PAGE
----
P.S. Bookshop was selling a $300 first-edition copy of Old Possum's Book of Practical Cats, the playful T. S. Eliot poetry collection that inspired the musical Cats. Sitting next to it: a $3,000 copy of Dylan Thomas's Deaths and Entrances, signed by the author shortly before he drank himself to death.
The inscription reads:
little writing for a little book
I stumbled across two old volumes called The Apples of New York, reference guides published in 1905 and written by the horticulturalist S. A. Beach. Together, they cost $400.
In the preface to the first volume, W. H. Jordan, then the director of the New York Agricultural Experiment Station, writes:
"There is every reason to believe that these two volumes will take their place as a part of the standard literature of pomology and will be useful and stimulating to one of the most important industries of the state."
I can't say I knew the word pomology existed until I read that sentence.
Honey & Wax, a Park Slope bookshop, had a number of elegant books on display. Gwen White's A Book of Dolls, published in 1956 and substantially cheaper than the other first editions I came across, was exactly what it sounds like: a short historical analysis of dolls. It's in great shape; the original dust jacket is just slightly yellowed. It's also full of pretty illustrations and weird observations.
"At the time of writing," White writes, for instance, "the dolls themselves are not really beautiful. They look rather cheap, although they are expensive to buy, and their eyelashes are too close together."
I'm not sure how I feel about the last book I bought, from Singularity & Co., a bookstore in Dumbo devoted to science fiction and other odd titles. I paid $5 for a paperback copy of Gidget Goes to Rome. Frederick Kohner created the character of Gidget, based on his own teenaged daughter, but this one is not an original Kohner novel about Gidget; it's a novelization of the 1963 film based on his character, and irrepressible young surf-moll.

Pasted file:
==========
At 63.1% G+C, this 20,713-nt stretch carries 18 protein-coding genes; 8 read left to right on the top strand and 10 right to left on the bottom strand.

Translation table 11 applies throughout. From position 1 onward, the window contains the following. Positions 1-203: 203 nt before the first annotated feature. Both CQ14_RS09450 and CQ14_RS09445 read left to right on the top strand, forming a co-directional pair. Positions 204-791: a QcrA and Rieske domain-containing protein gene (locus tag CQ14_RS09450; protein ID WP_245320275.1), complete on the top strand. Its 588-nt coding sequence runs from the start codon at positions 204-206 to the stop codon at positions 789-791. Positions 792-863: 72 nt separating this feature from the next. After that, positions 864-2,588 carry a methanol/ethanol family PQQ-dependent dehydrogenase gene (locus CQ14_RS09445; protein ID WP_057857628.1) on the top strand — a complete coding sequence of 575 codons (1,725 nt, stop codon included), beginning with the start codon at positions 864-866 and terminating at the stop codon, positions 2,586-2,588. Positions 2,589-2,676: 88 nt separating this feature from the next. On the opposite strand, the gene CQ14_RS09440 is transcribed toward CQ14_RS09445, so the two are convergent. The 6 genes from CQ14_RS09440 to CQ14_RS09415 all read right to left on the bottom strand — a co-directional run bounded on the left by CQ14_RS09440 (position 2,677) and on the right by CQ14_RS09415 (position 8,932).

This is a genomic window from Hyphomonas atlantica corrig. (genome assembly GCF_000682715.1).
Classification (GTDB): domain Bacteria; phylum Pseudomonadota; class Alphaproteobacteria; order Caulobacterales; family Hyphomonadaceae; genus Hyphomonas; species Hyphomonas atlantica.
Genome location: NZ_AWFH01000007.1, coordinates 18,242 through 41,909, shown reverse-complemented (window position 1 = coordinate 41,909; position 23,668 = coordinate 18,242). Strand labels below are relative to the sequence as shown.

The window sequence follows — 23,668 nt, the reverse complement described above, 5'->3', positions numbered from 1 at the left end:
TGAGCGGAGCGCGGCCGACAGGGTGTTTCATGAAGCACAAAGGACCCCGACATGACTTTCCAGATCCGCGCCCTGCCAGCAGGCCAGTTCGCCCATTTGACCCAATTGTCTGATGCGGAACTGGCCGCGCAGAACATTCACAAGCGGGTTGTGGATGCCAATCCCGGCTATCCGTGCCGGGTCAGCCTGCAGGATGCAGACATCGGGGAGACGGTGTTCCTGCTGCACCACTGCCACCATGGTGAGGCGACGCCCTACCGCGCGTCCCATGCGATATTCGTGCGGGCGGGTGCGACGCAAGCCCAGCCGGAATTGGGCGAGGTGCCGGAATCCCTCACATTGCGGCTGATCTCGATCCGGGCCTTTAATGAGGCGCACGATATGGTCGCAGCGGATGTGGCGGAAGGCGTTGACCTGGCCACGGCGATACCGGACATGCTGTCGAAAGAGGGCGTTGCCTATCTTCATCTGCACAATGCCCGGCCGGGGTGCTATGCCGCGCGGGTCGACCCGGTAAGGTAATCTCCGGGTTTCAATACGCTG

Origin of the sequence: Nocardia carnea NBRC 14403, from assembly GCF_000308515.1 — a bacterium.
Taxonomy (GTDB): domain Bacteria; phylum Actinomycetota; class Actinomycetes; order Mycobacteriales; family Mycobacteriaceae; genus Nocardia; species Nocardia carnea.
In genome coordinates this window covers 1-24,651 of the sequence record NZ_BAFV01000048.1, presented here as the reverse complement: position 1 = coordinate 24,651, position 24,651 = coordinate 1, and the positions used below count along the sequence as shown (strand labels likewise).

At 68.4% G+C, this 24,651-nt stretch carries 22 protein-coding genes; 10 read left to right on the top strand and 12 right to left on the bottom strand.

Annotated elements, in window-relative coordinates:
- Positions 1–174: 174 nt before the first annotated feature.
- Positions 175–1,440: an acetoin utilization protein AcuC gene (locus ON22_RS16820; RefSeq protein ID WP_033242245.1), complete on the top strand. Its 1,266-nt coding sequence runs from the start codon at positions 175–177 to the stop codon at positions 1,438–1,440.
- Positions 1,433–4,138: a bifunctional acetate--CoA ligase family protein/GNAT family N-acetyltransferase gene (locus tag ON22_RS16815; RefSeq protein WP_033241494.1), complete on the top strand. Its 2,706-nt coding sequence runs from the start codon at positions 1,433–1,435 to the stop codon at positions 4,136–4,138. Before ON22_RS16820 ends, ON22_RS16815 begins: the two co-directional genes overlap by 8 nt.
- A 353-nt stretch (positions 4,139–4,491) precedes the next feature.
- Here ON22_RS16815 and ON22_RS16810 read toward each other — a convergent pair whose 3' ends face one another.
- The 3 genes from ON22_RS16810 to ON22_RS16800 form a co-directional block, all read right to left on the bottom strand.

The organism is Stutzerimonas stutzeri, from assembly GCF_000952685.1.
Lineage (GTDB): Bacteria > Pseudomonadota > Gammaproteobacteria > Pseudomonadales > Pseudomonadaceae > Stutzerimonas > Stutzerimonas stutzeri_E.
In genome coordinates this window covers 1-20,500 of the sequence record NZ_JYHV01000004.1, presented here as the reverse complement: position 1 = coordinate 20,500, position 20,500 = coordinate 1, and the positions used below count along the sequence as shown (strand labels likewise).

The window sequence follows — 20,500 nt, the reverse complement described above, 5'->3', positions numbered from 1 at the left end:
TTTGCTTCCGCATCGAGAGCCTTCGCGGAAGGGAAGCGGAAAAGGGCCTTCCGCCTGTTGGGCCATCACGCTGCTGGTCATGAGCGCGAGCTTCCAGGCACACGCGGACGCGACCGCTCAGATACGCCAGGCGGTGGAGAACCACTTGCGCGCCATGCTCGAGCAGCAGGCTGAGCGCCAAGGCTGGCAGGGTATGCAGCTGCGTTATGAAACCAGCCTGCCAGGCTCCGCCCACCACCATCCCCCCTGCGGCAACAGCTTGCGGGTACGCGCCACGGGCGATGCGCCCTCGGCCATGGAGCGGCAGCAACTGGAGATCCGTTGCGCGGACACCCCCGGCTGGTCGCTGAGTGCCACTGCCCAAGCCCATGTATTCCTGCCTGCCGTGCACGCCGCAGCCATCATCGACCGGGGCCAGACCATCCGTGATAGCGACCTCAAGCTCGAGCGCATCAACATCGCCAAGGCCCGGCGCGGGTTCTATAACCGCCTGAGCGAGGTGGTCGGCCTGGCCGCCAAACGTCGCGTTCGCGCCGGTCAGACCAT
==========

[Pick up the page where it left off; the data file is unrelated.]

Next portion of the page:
Gidget has been played in various movies and on television by Sandra Dee and Sally Field, but Rome starred Cindy Carroll who in promotions for the movie looks pleasant enough, if a bit plain, but who on this book's cover looks very much like a man dressed as a woman.
The description on the back of the book reads, in full:
Roma, I call it, like the natives do. It was full of ancient masonry, fettucini, vino, fountains, moonlight—and Jeff and me.
Only, there was this girl guide our chaperone hired to show us Roma, a sensational Italian beauty with the same endowments as me, but more of them, if you read me. Jeff started cucumooching around with her…
So I dove, fully clothed, into the Trevi Fountain and got my dripping-wet picture on every newspaper in the Eternal City—AH ROME, AH ROMA, ROMA, ROMA!
I can't decide who I'm giving this book to. Probably somebody who will appreciate the word "cucumooching" as much as I do. It won't be the gift of the magi, exactly, but then the "wisdom" of gift-giving can't be all about lists and big stores, can it?
More by this author:
- In the Garment district, a milliners' parade declares that hats still matter
- A tour of Central Park with jazz around every corner